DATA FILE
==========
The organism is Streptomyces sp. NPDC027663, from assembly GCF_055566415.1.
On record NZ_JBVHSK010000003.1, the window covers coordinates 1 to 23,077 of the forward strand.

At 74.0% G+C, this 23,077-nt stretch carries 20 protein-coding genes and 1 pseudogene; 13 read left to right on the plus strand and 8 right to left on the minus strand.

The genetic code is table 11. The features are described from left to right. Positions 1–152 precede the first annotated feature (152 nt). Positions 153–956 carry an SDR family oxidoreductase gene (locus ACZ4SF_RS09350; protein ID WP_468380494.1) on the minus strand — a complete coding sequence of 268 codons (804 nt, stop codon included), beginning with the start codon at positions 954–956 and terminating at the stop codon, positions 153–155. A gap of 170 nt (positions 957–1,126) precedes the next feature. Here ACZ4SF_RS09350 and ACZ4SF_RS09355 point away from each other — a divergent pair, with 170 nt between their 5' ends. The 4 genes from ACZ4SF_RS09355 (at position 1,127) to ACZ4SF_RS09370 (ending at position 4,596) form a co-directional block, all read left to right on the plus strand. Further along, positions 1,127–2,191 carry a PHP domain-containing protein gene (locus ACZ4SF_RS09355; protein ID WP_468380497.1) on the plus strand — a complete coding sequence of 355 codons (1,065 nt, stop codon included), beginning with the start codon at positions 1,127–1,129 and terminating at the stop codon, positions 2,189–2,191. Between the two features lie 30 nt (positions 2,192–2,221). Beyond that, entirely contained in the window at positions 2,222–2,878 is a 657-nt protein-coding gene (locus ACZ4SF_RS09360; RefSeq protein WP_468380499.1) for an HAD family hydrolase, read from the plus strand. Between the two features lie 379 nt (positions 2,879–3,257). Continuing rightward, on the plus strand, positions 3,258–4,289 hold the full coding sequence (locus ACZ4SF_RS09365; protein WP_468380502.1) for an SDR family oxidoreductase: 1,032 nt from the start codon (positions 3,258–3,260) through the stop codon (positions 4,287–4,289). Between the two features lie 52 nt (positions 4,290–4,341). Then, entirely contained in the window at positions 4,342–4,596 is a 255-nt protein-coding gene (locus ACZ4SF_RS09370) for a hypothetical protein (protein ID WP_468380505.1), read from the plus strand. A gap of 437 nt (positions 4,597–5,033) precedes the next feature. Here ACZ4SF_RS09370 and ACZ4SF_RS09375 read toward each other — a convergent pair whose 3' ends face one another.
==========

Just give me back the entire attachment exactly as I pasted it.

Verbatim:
The organism is Streptomyces sp. NPDC027663, from assembly GCF_055566415.1.
On record NZ_JBVHSK010000003.1, the window covers coordinates 1 to 23,077 of the forward strand.

At 74.0% G+C, this 23,077-nt stretch carries 20 protein-coding genes and 1 pseudogene; 13 read left to right on the plus strand and 8 right to left on the minus strand.

The genetic code is table 11. The features are described from left to right. Positions 1–152 precede the first annotated feature (152 nt). Positions 153–956 carry an SDR family oxidoreductase gene (locus ACZ4SF_RS09350; protein ID WP_468380494.1) on the minus strand — a complete coding sequence of 268 codons (804 nt, stop codon included), beginning with the start codon at positions 954–956 and terminating at the stop codon, positions 153–155. A gap of 170 nt (positions 957–1,126) precedes the next feature. Here ACZ4SF_RS09350 and ACZ4SF_RS09355 point away from each other — a divergent pair, with 170 nt between their 5' ends. The 4 genes from ACZ4SF_RS09355 (at position 1,127) to ACZ4SF_RS09370 (ending at position 4,596) form a co-directional block, all read left to right on the plus strand. Further along, positions 1,127–2,191 carry a PHP domain-containing protein gene (locus ACZ4SF_RS09355; protein ID WP_468380497.1) on the plus strand — a complete coding sequence of 355 codons (1,065 nt, stop codon included), beginning with the start codon at positions 1,127–1,129 and terminating at the stop codon, positions 2,189–2,191. Between the two features lie 30 nt (positions 2,192–2,221). Beyond that, entirely contained in the window at positions 2,222–2,878 is a 657-nt protein-coding gene (locus ACZ4SF_RS09360; RefSeq protein WP_468380499.1) for an HAD family hydrolase, read from the plus strand. Between the two features lie 379 nt (positions 2,879–3,257). Continuing rightward, on the plus strand, positions 3,258–4,289 hold the full coding sequence (locus ACZ4SF_RS09365; protein WP_468380502.1) for an SDR family oxidoreductase: 1,032 nt from the start codon (positions 3,258–3,260) through the stop codon (positions 4,287–4,289). Between the two features lie 52 nt (positions 4,290–4,341). Then, entirely contained in the window at positions 4,342–4,596 is a 255-nt protein-coding gene (locus ACZ4SF_RS09370) for a hypothetical protein (protein ID WP_468380505.1), read from the plus strand. A gap of 437 nt (positions 4,597–5,033) precedes the next feature. Here ACZ4SF_RS09370 and ACZ4SF_RS09375 read toward each other — a convergent pair whose 3' ends face one another.